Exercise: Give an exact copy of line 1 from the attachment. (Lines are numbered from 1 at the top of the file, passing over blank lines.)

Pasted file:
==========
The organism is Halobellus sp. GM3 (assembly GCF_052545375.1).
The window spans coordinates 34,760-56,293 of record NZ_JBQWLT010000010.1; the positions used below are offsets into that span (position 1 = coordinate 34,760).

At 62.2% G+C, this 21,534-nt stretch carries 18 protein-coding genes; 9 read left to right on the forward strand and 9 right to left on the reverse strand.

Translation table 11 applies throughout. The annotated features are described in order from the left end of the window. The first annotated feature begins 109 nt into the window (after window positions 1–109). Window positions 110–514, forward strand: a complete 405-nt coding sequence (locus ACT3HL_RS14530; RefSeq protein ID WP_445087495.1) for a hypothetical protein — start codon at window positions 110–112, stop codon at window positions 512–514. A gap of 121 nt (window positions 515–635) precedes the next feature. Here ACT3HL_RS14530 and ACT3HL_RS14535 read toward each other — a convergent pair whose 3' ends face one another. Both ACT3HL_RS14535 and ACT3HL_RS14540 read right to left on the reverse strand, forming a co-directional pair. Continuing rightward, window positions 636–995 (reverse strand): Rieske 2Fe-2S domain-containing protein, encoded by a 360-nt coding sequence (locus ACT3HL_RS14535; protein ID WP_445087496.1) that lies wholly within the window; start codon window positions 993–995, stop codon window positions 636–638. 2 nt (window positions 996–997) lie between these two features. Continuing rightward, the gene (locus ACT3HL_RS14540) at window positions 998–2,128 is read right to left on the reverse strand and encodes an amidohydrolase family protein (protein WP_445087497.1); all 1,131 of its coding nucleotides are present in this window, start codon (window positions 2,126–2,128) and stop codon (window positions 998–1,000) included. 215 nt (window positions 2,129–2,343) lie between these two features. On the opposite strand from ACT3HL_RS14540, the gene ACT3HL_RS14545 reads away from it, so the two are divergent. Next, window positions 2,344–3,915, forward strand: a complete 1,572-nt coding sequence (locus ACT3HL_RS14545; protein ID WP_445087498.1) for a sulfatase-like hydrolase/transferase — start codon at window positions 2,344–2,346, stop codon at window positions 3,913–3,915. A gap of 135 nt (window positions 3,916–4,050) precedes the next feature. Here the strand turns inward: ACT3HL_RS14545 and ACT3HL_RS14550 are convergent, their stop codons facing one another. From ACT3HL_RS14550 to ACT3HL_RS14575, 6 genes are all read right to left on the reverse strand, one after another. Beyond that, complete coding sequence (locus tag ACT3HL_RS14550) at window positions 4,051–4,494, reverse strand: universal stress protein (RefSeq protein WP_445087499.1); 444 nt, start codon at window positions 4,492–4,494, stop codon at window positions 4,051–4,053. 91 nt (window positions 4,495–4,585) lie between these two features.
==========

The organism is Halobellus sp. GM3 (assembly GCF_052545375.1).